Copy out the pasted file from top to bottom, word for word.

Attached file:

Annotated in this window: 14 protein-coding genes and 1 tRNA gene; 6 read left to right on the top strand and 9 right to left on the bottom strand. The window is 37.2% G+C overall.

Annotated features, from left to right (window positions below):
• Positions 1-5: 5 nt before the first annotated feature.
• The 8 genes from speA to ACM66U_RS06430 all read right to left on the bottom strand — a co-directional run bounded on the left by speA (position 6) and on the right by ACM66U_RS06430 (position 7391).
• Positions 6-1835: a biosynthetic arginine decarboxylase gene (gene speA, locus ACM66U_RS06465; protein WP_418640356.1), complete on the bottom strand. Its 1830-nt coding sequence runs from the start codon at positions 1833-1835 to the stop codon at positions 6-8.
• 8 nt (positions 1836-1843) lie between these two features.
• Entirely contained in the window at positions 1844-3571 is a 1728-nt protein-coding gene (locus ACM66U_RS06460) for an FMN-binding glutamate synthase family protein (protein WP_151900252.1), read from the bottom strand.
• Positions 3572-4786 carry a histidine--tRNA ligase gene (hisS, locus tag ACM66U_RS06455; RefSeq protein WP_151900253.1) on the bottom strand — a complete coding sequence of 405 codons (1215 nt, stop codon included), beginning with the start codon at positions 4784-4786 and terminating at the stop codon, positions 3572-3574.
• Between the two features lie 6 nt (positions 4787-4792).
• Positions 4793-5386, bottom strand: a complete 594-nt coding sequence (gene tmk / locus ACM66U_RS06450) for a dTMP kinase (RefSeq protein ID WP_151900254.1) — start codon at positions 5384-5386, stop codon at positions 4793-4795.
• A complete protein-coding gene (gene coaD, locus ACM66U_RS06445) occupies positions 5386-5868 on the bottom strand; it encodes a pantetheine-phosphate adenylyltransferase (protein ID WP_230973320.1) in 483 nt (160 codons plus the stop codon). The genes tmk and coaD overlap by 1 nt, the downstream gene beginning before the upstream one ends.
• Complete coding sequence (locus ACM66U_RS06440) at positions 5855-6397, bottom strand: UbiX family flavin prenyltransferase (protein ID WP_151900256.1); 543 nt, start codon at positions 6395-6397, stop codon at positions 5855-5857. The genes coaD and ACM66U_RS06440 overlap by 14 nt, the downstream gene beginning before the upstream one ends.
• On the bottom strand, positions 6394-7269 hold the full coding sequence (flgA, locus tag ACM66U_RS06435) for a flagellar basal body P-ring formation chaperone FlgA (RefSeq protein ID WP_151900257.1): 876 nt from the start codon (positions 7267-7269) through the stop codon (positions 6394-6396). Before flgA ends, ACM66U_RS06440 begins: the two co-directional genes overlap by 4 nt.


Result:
Annotated in this window: 14 protein-coding genes and 1 tRNA gene; 6 read left to right on the top strand and 9 right to left on the bottom strand. The window is 37.2% G+C overall.

Annotated features, from left to right (window positions below):
• Positions 1-5: 5 nt before the first annotated feature.
• The 8 genes from speA to ACM66U_RS06430 all read right to left on the bottom strand — a co-directional run bounded on the left by speA (position 6) and on the right by ACM66U_RS06430 (position 7391).
• Positions 6-1835: a biosynthetic arginine decarboxylase gene (gene speA, locus ACM66U_RS06465; protein WP_418640356.1), complete on the bottom strand. Its 1830-nt coding sequence runs from the start codon at positions 1833-1835 to the stop codon at positions 6-8.
• 8 nt (positions 1836-1843) lie between these two features.
• Entirely contained in the window at positions 1844-3571 is a 1728-nt protein-coding gene (locus ACM66U_RS06460) for an FMN-binding glutamate synthase family protein (protein WP_151900252.1), read from the bottom strand.
• Positions 3572-4786 carry a histidine--tRNA ligase gene (hisS, locus tag ACM66U_RS06455; RefSeq protein WP_151900253.1) on the bottom strand — a complete coding sequence of 405 codons (1215 nt, stop codon included), beginning with the start codon at positions 4784-4786 and terminating at the stop codon, positions 3572-3574.
• Between the two features lie 6 nt (positions 4787-4792).
• Positions 4793-5386, bottom strand: a complete 594-nt coding sequence (gene tmk / locus ACM66U_RS06450) for a dTMP kinase (RefSeq protein ID WP_151900254.1) — start codon at positions 5384-5386, stop codon at positions 4793-4795.
• A complete protein-coding gene (gene coaD, locus ACM66U_RS06445) occupies positions 5386-5868 on the bottom strand; it encodes a pantetheine-phosphate adenylyltransferase (protein ID WP_230973320.1) in 483 nt (160 codons plus the stop codon). The genes tmk and coaD overlap by 1 nt, the downstream gene beginning before the upstream one ends.
• Complete coding sequence (locus ACM66U_RS06440) at positions 5855-6397, bottom strand: UbiX family flavin prenyltransferase (protein ID WP_151900256.1); 543 nt, start codon at positions 6395-6397, stop codon at positions 5855-5857. The genes coaD and ACM66U_RS06440 overlap by 14 nt, the downstream gene beginning before the upstream one ends.
• On the bottom strand, positions 6394-7269 hold the full coding sequence (flgA, locus tag ACM66U_RS06435) for a flagellar basal body P-ring formation chaperone FlgA (RefSeq protein ID WP_151900257.1): 876 nt from the start codon (positions 7267-7269) through the stop codon (positions 6394-6396). Before flgA ends, ACM66U_RS06440 begins: the two co-directional genes overlap by 4 nt.